With just over a million tonnes of paper and board household packaging sold each year and a recycling rate of 72% (and 1.6 million tonnes of printing paper, of which 62% is recycled), paper and board plays a prominent role in the circular economy. Driven by the growth of e-commerce in recent years, this material is in high demand and its market shares are set to continue increasing, judging by the growing interest it is attracting in the packaging sector.
Via this new Specific Innovation Programme we are going to step up our R&D work to boost the performance of this material even further while preserving its environmental credentials and its recyclability. And most of all, we are going to accelerate the industrial development of the solutions that prove to be effective. Upscaling is essential if we are to offer consumers tangible circular solutions that they can buy in retail outlets. On some markets, especially agri-food, hospitality, and beauty & personal care, businesses are eagerly awaiting single-material paper and board solutions. We must work hand-in-hand with them to bring our work to fruition. Citeo is cementing this enhanced partnership with a substantial financial commitment of at least 10 million euros over the six-year period.
Gilles Lenon :
What makes the CTP stand out from other European institutes is the fact that its activities and resources are geared as closely as possible to industrial needs. Its aim is to turn the results of its R&D programmes into an industrial reality. To achieve this, we need to work with all the players in the sector - producers and equipment manufacturers - to test the robustness of our technological breakthroughs in pertinent applications that can be developed at an industrial scale.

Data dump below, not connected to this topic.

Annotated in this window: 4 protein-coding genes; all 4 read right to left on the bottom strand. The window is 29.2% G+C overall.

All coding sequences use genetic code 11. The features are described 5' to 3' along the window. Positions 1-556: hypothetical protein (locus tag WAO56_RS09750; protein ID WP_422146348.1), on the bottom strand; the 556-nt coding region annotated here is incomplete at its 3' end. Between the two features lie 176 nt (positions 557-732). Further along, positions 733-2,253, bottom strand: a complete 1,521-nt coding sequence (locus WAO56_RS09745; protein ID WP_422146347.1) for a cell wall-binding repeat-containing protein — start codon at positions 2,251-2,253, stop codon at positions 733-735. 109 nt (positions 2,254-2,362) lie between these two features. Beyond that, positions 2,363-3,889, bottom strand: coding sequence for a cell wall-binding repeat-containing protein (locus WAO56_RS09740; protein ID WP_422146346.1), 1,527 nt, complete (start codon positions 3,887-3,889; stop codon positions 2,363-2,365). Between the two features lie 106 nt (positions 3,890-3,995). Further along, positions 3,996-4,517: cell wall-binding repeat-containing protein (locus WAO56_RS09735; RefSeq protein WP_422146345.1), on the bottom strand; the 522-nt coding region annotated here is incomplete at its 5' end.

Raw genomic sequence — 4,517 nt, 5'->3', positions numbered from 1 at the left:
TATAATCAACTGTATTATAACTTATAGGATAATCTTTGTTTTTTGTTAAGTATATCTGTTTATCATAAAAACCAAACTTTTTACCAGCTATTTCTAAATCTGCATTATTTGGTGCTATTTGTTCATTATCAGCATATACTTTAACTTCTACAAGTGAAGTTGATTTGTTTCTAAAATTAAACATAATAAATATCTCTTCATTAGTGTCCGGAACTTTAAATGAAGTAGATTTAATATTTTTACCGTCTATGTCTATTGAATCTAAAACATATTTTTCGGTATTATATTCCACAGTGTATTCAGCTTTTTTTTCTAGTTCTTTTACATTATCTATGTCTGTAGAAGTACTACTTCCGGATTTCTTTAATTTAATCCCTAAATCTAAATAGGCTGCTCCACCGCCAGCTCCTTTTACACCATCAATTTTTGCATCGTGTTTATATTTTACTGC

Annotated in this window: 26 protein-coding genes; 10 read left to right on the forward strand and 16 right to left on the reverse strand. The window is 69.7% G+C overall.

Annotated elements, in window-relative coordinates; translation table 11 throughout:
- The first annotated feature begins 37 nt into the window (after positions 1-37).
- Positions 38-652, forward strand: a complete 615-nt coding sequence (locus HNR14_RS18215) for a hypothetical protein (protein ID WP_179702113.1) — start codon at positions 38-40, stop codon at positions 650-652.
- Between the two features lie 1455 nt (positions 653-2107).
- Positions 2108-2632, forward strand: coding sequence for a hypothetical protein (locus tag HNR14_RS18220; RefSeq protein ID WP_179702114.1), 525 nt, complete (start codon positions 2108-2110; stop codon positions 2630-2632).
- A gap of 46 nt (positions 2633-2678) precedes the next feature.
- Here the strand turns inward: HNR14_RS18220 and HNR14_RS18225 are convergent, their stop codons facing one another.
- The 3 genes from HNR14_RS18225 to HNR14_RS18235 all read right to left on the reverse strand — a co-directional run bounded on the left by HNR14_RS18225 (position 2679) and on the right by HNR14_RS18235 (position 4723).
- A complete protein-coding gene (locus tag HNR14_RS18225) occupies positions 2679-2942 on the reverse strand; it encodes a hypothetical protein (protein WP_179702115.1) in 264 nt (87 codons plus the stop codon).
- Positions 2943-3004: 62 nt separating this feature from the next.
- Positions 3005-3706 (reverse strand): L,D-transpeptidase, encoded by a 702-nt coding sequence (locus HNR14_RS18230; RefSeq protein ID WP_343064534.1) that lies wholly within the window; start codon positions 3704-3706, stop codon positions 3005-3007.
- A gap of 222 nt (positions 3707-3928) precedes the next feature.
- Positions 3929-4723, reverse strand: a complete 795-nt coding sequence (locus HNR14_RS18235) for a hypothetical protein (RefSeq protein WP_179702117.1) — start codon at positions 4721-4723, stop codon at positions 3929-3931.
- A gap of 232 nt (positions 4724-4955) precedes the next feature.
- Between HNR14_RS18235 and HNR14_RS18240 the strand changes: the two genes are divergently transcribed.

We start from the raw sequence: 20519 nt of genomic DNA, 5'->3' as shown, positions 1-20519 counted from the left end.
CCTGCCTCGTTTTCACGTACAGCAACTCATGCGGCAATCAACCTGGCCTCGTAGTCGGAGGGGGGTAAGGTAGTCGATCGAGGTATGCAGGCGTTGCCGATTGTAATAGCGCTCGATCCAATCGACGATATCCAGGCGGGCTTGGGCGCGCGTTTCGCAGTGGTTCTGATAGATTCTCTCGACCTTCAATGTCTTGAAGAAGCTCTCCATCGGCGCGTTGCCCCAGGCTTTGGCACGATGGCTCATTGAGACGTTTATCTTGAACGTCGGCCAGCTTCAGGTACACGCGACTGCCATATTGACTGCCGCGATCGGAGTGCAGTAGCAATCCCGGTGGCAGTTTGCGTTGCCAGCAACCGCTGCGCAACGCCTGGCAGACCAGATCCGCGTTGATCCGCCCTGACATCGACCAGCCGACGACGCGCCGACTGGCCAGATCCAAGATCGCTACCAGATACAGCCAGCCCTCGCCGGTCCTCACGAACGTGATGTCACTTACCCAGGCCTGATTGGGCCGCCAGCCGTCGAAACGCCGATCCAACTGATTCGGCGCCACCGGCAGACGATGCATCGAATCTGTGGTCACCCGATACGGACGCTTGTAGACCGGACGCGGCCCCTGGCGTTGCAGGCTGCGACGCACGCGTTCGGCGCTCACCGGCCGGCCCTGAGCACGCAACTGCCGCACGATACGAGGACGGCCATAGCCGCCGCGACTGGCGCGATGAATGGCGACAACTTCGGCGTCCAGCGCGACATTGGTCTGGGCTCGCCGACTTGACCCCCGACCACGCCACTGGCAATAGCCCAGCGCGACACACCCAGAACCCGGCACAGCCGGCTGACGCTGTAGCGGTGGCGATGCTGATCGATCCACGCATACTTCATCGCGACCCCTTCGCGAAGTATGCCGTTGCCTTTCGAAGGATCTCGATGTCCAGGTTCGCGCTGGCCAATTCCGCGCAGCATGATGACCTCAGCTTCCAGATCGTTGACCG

What projects are underway or in the pipeline, and for what applications?
Gilles Lenon :
Among our ongoing projects, two are particularly promising.
The first could give a second life to food trays! At present, most of the trays suitable for use as food packaging are petroleum-based, and only a minority are made from moulded cellulose because they still fall short of performance requirements. Their barrier properties are usually guaranteed through the application of a film of “plastic” or additives, both of which are gradually being restricted or banned by regulations. Finding a solution to this predicament is why the MC2 project, being implemented by the CTP, Citeo and eight industrial partners, was launched in 2021. What is its objective? To develop and validate food trays made of single-material moulded cellulose with water, grease and gas barrier properties. How? By harnessing a cutting-edge technology to deposit a coating of pure microfibrillated cellulose (MFC), which is biodegradable and can be recycled via conventional paper and board recycling routes. The MC2 project will hence give these food trays exceptional barrier properties. The target market segments are fast food and institutional catering. The project will run until 2023.
We are also working on cellulose fibre cushioning foam, which is particularly interesting for the e-commerce sector as it can replace polystyrene foams, for example, and make packaging easier to sort and recycle.
Jean-François Robert :
Through this Specific Innovation Programme we will continue our work in the main eco-design fields mentioned, while supporting their industrial development: ultrasonic welding as an alternative to gluing, discreet addressing in order to develop the naked mailing of magazines, and all work relating to barrier solutions.
But we also want to step up our efforts to innovate in the area of recycling: optimising material and energy performance, improving the quality of recycled materials, and anticipating changes in the composition of waste streams to be recycled, in line with changes in French consumer habits.